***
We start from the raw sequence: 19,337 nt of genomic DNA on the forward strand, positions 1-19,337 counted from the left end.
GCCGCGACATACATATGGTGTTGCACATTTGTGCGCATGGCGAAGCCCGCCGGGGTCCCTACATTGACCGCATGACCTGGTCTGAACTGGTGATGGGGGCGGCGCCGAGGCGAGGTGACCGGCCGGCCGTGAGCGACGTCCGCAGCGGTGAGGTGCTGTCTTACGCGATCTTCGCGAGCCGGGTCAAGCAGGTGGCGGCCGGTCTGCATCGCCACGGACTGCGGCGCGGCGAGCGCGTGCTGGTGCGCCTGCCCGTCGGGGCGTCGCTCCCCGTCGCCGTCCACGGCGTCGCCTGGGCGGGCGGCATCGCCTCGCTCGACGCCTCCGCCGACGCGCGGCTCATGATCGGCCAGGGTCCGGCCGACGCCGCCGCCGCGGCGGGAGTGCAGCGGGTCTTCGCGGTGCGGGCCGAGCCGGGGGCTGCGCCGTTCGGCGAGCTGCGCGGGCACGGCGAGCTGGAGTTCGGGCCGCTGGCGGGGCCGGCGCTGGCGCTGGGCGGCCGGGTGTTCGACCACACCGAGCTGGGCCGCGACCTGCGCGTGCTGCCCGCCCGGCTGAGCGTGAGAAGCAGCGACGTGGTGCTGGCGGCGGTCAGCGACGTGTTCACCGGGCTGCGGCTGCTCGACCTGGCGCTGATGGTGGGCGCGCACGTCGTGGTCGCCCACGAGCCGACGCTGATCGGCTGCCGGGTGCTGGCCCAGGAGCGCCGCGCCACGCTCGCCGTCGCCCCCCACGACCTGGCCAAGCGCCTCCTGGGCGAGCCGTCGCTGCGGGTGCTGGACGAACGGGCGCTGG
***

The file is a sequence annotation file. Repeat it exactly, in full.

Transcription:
We start from the raw sequence: 19,337 nt of genomic DNA on the forward strand, positions 1-19,337 counted from the left end.
GCCGCGACATACATATGGTGTTGCACATTTGTGCGCATGGCGAAGCCCGCCGGGGTCCCTACATTGACCGCATGACCTGGTCTGAACTGGTGATGGGGGCGGCGCCGAGGCGAGGTGACCGGCCGGCCGTGAGCGACGTCCGCAGCGGTGAGGTGCTGTCTTACGCGATCTTCGCGAGCCGGGTCAAGCAGGTGGCGGCCGGTCTGCATCGCCACGGACTGCGGCGCGGCGAGCGCGTGCTGGTGCGCCTGCCCGTCGGGGCGTCGCTCCCCGTCGCCGTCCACGGCGTCGCCTGGGCGGGCGGCATCGCCTCGCTCGACGCCTCCGCCGACGCGCGGCTCATGATCGGCCAGGGTCCGGCCGACGCCGCCGCCGCGGCGGGAGTGCAGCGGGTCTTCGCGGTGCGGGCCGAGCCGGGGGCTGCGCCGTTCGGCGAGCTGCGCGGGCACGGCGAGCTGGAGTTCGGGCCGCTGGCGGGGCCGGCGCTGGCGCTGGGCGGCCGGGTGTTCGACCACACCGAGCTGGGCCGCGACCTGCGCGTGCTGCCCGCCCGGCTGAGCGTGAGAAGCAGCGACGTGGTGCTGGCGGCGGTCAGCGACGTGTTCACCGGGCTGCGGCTGCTCGACCTGGCGCTGATGGTGGGCGCGCACGTCGTGGTCGCCCACGAGCCGACGCTGATCGGCTGCCGGGTGCTGGCCCAGGAGCGCCGCGCCACGCTCGCCGTCGCCCCCCACGACCTGGCCAAGCGCCTCCTGGGCGAGCCGTCGCTGCGGGTGCTGGACGAACGGGCGCTGG